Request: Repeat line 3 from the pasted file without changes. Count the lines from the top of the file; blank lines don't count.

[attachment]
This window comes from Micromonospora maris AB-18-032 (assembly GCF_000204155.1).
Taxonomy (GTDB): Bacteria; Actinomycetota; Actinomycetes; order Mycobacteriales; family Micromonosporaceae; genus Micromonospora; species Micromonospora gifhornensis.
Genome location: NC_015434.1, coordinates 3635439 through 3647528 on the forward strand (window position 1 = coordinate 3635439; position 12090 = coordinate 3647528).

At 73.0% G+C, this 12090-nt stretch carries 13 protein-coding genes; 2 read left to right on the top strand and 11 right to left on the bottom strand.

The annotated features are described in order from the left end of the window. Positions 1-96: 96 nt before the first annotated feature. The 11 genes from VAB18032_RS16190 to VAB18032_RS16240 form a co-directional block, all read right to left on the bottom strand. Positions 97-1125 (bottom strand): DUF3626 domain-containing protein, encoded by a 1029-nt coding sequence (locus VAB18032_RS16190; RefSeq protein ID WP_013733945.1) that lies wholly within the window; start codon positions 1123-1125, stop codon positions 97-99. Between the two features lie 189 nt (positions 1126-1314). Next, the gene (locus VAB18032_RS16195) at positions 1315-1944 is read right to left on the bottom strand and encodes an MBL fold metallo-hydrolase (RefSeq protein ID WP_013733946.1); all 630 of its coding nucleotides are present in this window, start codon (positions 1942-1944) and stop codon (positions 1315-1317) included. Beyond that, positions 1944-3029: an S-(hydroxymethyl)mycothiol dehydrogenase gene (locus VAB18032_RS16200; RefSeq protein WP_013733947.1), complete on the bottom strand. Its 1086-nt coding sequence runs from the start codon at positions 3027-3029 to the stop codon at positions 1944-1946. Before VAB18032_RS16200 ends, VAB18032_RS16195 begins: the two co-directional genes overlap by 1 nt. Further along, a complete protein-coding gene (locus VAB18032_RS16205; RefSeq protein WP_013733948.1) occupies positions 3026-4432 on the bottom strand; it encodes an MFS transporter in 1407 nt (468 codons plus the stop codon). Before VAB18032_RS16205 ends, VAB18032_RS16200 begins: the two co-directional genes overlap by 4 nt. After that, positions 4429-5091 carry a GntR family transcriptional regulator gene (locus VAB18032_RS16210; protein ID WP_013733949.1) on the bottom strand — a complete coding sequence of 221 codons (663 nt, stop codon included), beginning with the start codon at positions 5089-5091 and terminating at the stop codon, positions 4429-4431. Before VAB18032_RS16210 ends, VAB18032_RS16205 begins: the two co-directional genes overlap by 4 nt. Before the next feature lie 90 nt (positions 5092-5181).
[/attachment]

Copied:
Genome location: NC_015434.1, coordinates 3635439 through 3647528 on the forward strand (window position 1 = coordinate 3635439; position 12090 = coordinate 3647528).